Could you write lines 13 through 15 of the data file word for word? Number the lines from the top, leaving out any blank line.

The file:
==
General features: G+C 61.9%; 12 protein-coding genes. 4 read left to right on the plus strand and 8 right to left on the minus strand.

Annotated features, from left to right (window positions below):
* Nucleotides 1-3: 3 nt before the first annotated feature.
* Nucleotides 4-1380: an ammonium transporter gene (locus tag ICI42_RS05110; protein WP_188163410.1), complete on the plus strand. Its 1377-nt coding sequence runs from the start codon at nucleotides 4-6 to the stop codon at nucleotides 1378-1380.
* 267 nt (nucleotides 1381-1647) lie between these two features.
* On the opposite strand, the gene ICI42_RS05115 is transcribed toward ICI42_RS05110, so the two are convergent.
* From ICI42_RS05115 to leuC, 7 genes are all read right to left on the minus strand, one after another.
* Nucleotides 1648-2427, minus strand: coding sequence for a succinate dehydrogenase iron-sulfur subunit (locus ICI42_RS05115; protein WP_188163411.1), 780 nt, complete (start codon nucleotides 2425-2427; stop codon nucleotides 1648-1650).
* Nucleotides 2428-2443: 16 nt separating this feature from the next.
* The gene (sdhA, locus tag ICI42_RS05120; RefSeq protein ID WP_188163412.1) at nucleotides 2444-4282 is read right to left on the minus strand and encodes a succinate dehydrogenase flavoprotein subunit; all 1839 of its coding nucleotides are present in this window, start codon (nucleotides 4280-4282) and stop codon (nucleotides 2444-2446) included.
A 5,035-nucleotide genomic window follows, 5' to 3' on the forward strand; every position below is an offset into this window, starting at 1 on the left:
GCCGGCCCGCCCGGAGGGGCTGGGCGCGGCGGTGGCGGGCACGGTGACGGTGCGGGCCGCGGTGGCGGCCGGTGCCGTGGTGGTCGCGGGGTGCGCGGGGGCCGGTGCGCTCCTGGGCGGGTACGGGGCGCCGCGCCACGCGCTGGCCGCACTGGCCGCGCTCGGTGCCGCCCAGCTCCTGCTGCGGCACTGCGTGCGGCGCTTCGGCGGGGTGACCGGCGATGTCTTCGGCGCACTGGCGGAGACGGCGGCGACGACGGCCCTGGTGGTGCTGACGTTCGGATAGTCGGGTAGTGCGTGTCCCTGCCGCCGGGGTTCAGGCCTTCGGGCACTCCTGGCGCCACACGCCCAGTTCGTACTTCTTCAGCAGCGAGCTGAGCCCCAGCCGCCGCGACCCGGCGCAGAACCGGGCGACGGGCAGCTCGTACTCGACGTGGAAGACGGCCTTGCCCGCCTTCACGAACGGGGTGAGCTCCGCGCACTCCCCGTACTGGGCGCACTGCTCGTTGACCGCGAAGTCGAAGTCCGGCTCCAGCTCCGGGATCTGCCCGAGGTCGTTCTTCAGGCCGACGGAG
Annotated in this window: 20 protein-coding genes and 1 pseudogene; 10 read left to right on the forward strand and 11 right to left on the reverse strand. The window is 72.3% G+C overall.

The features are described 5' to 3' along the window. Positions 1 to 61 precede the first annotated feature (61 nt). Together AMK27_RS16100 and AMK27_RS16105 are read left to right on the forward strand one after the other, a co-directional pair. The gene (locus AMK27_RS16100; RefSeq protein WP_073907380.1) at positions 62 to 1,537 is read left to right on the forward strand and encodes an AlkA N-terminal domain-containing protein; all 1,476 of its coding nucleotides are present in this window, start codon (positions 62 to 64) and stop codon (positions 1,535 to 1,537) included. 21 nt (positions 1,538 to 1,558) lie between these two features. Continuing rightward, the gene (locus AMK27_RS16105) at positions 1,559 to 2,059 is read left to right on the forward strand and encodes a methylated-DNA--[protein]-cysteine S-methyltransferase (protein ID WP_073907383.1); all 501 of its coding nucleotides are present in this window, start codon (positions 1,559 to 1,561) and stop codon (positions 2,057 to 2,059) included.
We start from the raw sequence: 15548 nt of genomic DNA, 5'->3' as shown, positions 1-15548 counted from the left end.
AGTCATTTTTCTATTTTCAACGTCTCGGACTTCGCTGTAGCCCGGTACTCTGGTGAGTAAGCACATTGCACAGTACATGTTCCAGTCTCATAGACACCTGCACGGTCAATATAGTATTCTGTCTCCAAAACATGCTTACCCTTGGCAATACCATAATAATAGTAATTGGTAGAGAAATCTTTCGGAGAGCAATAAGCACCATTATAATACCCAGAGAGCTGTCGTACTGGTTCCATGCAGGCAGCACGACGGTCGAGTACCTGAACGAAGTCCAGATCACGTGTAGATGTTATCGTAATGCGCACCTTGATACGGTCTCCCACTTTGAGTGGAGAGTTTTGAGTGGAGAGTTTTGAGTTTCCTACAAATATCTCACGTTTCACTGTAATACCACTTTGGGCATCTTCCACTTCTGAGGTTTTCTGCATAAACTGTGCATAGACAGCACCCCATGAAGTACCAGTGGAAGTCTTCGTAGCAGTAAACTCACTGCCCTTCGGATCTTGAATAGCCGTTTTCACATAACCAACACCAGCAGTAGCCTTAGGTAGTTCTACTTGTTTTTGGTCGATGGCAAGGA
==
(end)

Annotated in this window: 20 protein-coding genes and 1 pseudogene; 10 read left to right on the forward strand and 11 right to left on the reverse strand. The window is 72.3% G+C overall.

The features are described 5' to 3' along the window. Positions 1 to 61 precede the first annotated feature (61 nt). Together AMK27_RS16100 and AMK27_RS16105 are read left to right on the forward strand one after the other, a co-directional pair. The gene (locus AMK27_RS16100; RefSeq protein WP_073907380.1) at positions 62 to 1,537 is read left to right on the forward strand and encodes an AlkA N-terminal domain-containing protein; all 1,476 of its coding nucleotides are present in this window, start codon (positions 62 to 64) and stop codon (positions 1,535 to 1,537) included. 21 nt (positions 1,538 to 1,558) lie between these two features. Continuing rightward, the gene (locus AMK27_RS16105) at positions 1,559 to 2,059 is read left to right on the forward strand and encodes a methylated-DNA--[protein]-cysteine S-methyltransferase (protein ID WP_073907383.1); all 501 of its coding nucleotides are present in this window, start codon (positions 1,559 to 1,561) and stop codon (positions 2,057 to 2,059) included.
We start from the raw sequence: 15548 nt of genomic DNA, 5'->3' as shown, positions 1-15548 counted from the left end.